On the contrary, Jill Stein spoke about the root of the problem, through real figures. As she pointed, a terrifying percentage of US citizens are effectively excluded from the healthcare system, as one out of every three Americans now cannot afford healthcare. Furthermore, a monstrous 25% of healthcare costs are spent on wasteful paper pushing, on CEO salaries, on advertising, etc., on exorbitant pharmaceutical costs.

So, you have immediately a key part of the solution. The healthcare system needs to be redirected to those who should truly serve: US citizens. Therefore, as Jill Stein pointed, “Under an improved Medicare-for-all system, that 25 percent overhead is reduced to about 1 percent, 1 to 2 percent overhead. So it enables us to put our healthcare dollars truly into healthcare, [...] It gets corporations off your back, and it gets CEOs out of the business of deciding and micromanaging your healthcare.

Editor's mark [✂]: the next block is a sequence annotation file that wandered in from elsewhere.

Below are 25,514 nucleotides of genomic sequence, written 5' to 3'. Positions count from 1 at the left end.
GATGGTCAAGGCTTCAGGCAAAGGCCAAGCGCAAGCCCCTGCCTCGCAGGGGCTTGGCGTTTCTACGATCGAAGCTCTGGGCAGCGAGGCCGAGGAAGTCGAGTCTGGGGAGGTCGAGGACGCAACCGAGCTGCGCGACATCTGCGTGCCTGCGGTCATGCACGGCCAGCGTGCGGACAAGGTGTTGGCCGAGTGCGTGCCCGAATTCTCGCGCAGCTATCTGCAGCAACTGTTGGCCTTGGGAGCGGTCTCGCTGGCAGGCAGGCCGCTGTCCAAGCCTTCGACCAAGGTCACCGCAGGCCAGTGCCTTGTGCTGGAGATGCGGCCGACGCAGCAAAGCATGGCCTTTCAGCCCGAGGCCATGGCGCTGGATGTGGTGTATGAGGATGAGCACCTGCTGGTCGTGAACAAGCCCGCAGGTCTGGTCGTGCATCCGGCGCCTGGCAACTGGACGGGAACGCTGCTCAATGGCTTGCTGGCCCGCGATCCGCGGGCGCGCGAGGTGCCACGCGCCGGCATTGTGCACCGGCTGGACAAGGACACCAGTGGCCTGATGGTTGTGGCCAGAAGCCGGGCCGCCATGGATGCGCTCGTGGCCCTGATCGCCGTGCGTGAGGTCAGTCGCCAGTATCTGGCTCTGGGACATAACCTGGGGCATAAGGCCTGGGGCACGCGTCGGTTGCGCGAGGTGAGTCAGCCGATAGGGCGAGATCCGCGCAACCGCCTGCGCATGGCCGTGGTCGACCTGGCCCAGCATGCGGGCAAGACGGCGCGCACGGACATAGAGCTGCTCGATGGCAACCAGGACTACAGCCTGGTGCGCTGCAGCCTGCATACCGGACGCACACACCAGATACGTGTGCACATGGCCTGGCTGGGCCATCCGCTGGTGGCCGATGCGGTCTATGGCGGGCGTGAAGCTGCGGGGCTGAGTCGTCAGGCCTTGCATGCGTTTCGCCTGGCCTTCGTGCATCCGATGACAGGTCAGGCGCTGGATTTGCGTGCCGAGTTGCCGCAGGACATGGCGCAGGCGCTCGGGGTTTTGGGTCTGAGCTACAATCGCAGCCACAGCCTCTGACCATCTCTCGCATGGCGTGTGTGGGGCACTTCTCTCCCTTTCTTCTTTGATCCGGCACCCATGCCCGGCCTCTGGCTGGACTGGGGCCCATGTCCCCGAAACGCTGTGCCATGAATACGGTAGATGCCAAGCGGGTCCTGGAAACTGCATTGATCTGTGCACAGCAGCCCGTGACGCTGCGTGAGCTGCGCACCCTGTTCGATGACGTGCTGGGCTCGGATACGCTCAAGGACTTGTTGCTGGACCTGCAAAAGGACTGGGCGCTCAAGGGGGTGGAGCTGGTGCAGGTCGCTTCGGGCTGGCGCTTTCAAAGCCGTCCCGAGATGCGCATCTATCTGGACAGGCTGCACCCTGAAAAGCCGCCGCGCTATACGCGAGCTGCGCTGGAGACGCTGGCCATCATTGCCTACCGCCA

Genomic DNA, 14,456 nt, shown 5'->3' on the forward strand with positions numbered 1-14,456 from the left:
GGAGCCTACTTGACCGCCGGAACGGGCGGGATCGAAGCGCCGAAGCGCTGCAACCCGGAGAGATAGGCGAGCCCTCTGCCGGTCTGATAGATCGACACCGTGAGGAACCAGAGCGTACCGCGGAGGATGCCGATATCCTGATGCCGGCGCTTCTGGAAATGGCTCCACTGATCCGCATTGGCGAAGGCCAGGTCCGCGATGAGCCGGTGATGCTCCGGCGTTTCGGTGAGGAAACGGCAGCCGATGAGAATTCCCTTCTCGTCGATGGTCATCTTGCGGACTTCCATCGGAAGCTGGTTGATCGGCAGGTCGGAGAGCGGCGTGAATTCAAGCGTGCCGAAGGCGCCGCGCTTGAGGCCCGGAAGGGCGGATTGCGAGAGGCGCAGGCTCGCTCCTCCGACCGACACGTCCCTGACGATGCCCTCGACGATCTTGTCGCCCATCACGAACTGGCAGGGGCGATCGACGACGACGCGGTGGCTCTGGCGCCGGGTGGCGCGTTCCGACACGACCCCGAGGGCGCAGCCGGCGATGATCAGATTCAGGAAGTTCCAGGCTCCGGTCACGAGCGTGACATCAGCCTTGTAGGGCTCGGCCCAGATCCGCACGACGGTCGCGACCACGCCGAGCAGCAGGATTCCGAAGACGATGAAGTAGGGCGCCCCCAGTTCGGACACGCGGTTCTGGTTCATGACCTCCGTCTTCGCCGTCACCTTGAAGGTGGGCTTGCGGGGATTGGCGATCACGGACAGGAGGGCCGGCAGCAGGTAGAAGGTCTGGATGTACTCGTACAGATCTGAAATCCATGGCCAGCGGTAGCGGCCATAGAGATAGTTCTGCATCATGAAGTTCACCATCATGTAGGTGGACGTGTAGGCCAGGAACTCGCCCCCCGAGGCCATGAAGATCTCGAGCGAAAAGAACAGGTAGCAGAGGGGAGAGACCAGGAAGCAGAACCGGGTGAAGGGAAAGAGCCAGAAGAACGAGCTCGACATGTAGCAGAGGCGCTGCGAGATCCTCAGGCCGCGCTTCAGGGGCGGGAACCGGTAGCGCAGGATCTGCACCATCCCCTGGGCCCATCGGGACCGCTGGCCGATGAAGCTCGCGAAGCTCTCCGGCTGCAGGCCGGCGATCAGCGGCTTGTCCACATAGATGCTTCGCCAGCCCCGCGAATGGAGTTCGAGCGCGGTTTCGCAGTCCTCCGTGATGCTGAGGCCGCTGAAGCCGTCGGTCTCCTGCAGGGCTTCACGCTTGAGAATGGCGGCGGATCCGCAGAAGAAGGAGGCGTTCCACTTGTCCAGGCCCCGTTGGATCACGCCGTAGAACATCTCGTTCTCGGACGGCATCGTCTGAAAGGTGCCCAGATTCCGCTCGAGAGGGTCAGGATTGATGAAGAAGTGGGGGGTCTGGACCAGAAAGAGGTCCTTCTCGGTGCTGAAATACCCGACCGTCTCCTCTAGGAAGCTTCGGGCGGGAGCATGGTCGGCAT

Neither Clinton nor Trump dared to mention that the healthcare system could function effectively, simply by removing lobbyists' interests for the benefit of ordinary people.

Finally, Jill Stein sent her message to the American people, stating that it's up to them to beat the establishment and its favorite policies. As she mentioned: “Abraham Lincoln was a third-party candidate, and that in times of great social upheaval, third parties occasionally prevail.